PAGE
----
(free!) DVD software around. So the eMac (either standard or Superdrive
model) seems to fit its niche very well, and suits the education market
extremely well. Well done, Apple.
NB. All prices in US dollars.
Warnings Echo Around The World
Posted 24 December 2001.
This from TheRegister.co.uk:
Marc Maiffret, the talented, blue-haired 'Chief Hacking Officer' of
Eeye Digital Security, demonstrated the UPnP exploit to a shocked group
of reporters yesterday. As a result, media and security experts are
calling this "The Mother of All Exploits" for Windows
XP, scrambling to inform the public about the importance of downloading
and installing the fix for this problem -- a security problem not caused
by a hacker or cracker, but developed and implemented exclusively by
Microsoft for your computing convenience and to enhance your user experience
as a 'feature' of the product.
According to an AP story, Microsoft Security Manager Scott Culp called
this latest vulnerability the "the first network-based, remote
compromise that I'm aware of for Windows desktop systems" and a
"very serious vulnerability."
I guess it's all in how you define "compromise." How very
Although repeatedly interviewed by the media reporting on Microsoft-based
security events over the years, Culp apparently doesn't consider any
of the following Microsoft-centric security exploits as "network-based,
remote compromises" for "Windows desktop systems" either
-- the series of Back Orifice programs from the always-amusing Cult
of the Dead Cow (cDc) to e-mail worms, Trojans, and viruses (think BadTrans)
that can transmit sensitive information from systems they infect.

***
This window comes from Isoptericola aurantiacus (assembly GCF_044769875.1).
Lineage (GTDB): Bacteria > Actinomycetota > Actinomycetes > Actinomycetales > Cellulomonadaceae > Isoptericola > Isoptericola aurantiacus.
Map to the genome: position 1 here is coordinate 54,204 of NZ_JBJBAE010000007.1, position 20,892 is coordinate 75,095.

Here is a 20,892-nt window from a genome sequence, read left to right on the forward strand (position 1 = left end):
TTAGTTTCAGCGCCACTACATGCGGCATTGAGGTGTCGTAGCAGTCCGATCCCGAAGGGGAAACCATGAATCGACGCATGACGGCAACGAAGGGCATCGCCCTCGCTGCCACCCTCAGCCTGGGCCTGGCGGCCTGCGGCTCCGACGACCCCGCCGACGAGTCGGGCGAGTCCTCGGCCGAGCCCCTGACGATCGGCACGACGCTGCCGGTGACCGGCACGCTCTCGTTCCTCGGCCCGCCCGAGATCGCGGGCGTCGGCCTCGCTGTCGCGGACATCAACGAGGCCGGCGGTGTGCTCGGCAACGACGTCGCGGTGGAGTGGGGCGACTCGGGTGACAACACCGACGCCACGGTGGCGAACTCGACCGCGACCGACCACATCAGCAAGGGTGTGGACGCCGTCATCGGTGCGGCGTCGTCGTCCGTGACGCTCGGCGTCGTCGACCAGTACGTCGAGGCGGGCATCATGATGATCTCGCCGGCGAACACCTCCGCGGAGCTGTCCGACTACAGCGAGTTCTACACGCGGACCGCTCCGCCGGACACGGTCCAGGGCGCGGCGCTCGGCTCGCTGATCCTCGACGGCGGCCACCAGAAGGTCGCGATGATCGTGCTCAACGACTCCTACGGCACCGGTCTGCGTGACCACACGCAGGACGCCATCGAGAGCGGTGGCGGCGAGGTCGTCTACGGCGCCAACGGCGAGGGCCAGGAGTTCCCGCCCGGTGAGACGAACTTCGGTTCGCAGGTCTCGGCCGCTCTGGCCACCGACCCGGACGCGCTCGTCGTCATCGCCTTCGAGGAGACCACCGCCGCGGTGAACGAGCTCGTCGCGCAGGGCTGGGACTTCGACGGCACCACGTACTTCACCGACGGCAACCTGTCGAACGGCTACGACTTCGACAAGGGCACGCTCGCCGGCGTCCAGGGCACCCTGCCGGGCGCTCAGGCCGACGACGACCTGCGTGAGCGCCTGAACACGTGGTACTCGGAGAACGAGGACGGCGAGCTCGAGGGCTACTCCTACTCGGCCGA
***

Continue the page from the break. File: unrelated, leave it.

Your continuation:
Did Culp miss a few days of class here and there and forget to read
up on SECHOLE.EXE (July 1998), the assorted Internet Explorer
cross-frame scripting exploits (September 1998) or the mid-2000
ability to remotely exploit a Windows desktop through a buffer overflow
found in the Clip Art feature of Microsoft Office? And what about Windows
File and Print Sharing vulnerabilities from back in 1995?
How about the seemingly-endless number of buffer overflow exploits
(think CodeRed, Lion, and Nimda) that plague Microsoft
Internet Information Server (IIS) -- granted, IIS isn't made for "Windows
desktops" but it deserves mention given the nearly-identical software
code in Microsoft's desktop and server products.
So how exactly does Microsoft classify these other types of network-centric
exploits? As nuisances but the price of doing business in the wired
When will it end? And what to do about this latest security problem
originating in Redmond?
Emphasis added. My answer is as it has always been - don't use M$ products.
But there's more:
US Defense Department and FBI officials contacted Microsoft on Friday
to express their concern over the recently-disclosed security bugs affecting
all versions of Windows, the Associated Press reports.
The Feds were particularly concerned that the bug gives up root on
Win-XP, ironically touted as the most secure Windows OS ever developed,
the wire service says.
Another Security Scare